"The needs generally run across the board," said Marcus J. Haack, the associate executive director of School Administrators of Iowa. While the money from the Harkin grants has helped, his group advocates a more comprehensive overhaul of school finance.
Now nearing the end of his third term in the Senate, Mr. Harkin has become a fixture as one of the Democrats' more liberal members. But he represents a state almost evenly divided between Democrats and Republicans—Al Gore took the state in the presidential race last year by just 4,144 votes. Mr. Harkin won his last election, in 1996, with only 52 percent of the vote.
Programs such as the school construction grants could be his lifeline to elected office, said Jack Jennings, the director of the Center on Education Policy, a research and advocacy organization in Washington. Although some Iowa voters have qualms about his views, they are pleased the senator brings so much money back to the state, Mr. Jennings said.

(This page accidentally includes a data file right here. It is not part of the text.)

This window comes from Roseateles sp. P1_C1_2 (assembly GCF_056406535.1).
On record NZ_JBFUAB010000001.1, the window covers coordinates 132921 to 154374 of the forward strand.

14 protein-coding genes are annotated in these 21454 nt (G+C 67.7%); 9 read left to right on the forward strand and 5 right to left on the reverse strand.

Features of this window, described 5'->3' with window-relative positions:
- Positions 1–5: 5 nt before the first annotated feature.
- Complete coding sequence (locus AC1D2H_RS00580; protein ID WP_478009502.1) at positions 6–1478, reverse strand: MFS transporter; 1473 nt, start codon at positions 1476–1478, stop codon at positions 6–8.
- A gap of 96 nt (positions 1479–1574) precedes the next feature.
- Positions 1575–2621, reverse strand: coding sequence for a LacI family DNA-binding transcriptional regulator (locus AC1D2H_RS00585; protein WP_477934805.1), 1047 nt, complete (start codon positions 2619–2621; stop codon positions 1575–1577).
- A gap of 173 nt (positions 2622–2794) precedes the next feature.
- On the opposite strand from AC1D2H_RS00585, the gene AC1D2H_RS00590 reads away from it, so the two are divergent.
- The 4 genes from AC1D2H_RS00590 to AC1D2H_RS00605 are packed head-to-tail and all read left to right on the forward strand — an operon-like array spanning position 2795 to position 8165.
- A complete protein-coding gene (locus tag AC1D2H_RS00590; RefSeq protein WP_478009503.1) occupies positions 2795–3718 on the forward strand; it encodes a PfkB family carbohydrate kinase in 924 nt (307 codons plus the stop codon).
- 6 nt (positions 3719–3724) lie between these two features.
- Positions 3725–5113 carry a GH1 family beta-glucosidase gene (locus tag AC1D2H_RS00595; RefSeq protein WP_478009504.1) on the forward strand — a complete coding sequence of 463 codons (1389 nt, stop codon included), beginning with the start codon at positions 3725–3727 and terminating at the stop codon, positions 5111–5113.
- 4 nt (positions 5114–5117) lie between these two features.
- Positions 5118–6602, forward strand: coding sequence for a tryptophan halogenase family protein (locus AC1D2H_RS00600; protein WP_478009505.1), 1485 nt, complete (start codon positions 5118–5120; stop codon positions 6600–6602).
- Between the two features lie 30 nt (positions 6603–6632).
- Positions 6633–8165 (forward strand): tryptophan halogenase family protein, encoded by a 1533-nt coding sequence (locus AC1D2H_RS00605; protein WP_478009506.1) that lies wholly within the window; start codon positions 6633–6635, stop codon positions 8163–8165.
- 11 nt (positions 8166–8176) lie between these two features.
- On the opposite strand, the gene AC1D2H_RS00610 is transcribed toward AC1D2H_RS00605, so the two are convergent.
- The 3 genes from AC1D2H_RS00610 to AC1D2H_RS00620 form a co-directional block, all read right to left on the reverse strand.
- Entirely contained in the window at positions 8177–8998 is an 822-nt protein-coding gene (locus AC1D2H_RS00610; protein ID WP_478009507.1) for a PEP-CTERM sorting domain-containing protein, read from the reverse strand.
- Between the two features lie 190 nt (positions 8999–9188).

"What he has done is balance his liberalism with great attention to constituent needs," said Mr. Jennings, who is a former aide to House Democrats.
But Sen. Harkin also has consistently pushed for a nationwide school construction program. He first proposed a plan during his unsuccessful 1992 presidential campaign, and since then, has joined other Democrats—and a few Republicans—who have proposed various approaches.
While the issue has gained momentum in recent years, with hundreds of educators lobbying for such a plan, there is still plenty of opposition in Washington. Most conservatives say that school construction should remain a state and local responsibility.